1. Tia Will Post author

          it never hurts to reflect upon we have been given.”

          Agree. And I believe that some will always do so, and will always want to contribute, simply because that is in their nature.

        2. John D

          Indeed.  But I have found that sentiment seems to get a little jaded, if not offended, when we are talking about what we have been given/received – specifically from our public schools.    There is this, quite natural, but somewhat self-fulfilling perception that once we have paid our local taxes – that the good schools (for all) should come with the package.   My point is that this a very different way of looking at things when compared with a model – whether it be Berkeley or Stanford – in which there exists an alternate, self-fulfilling, cultural expectation of post-graduate financial support back to the institution. Be curious to know if some of the higher-performing school districts around the state have established endowment opportunities similar to those found in our state universities.

        3. Tia Will Post author

          it never hurts to reflect upon we have been given.”

          Agree. And I believe that some will always do so, and will always want to contribute, simply because that is in their nature.

  3. Claire Benoit

    I really appreciate your contributions on here Tia.

    I think the simplest way for communities to feel more equal could come from parents teaching their children not to be judgmental… at all. It seems like well intentioned people cherry pick issues/groups deserving of tolerance and compassion.

    “liberals” have their babies and “conservatives” have theirs. At the end of the day we’re all individuals with complex stories that have led us to whatever page we’re on now.

    most the time I’ve found a bigot to be as deserving of compassion as a street criminal. I’ve found an aloof “privileged” snob as deserving of compassion as a meth addict whose just offed her kid (the latter turns my stomach but if we dig a little, she probably deserves compassion too… had she have been shown more earlier – it may have prevented the worst of tragedies).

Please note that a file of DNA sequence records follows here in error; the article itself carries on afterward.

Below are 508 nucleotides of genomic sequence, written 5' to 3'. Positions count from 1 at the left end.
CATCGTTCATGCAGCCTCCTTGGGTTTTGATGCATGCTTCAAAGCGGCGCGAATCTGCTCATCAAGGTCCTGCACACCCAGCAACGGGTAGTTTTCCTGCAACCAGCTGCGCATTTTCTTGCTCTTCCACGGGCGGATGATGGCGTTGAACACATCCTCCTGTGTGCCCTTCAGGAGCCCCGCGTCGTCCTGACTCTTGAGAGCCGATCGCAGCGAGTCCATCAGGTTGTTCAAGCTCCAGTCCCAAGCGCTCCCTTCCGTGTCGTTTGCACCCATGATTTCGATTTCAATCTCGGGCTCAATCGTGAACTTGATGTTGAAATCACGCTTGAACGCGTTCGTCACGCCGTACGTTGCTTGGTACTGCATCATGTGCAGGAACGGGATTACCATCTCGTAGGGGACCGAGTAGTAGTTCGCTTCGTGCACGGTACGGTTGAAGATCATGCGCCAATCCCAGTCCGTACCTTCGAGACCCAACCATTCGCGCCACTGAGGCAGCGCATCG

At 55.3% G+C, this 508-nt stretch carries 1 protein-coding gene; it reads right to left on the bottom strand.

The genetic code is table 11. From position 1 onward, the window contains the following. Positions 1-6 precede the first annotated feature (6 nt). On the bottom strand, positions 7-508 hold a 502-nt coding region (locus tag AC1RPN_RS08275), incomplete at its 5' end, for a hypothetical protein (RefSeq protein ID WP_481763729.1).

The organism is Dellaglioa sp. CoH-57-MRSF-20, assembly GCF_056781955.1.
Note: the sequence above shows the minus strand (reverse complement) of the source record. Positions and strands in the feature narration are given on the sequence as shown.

were all carrying burdens, even if the greatest one is our blind side/privilege/ignorance. We’re all doing the best we can. Everyone is. And everyone has some sort of privilege. It’s just that often times no one has recognized the value in the privileges of the “underprivileged” and not everyone is blessed with the ability to see it in themselves. So never discourage a dreamer, because that might be the only “privilege” they’ve got.

    Your article touches me because I had an epiphany a few days ago on the train. This young man sat across from me barely blinking his eyes. He smelled awful, and looked filthy and tired. It dawned on me that maybe this kid was working night/day to survive, maybe he was a refugee who had walked, hitched trains, and hustled for meals all the way from Syria.

    I thought of all the times I’ve felt disgusted with people for having foul body odor when I had no idea what their back story could be. And then it made me think about how most people do this to each other every single day over the little things.

    its easy to be mindful of the big causes; gays, minorities, obviously “underprivileged”, disabled…

    but what about the homely kid. Or the kid who doesn’t know what it means NOT to be racist, or the adult who was never taught things that you may take for granted….

    these judgments are not only hurtful and isolating but they obstruct a view that is already limited, that person’s ability to see in them self what no one else has.

    kindness goes farther than people think and is something more of us need to be carelessly generous with. I think we’d find nature has created a lot of equals among us but our strengths lie in very different areas. Cruelty and judgement gets in the way of finding them.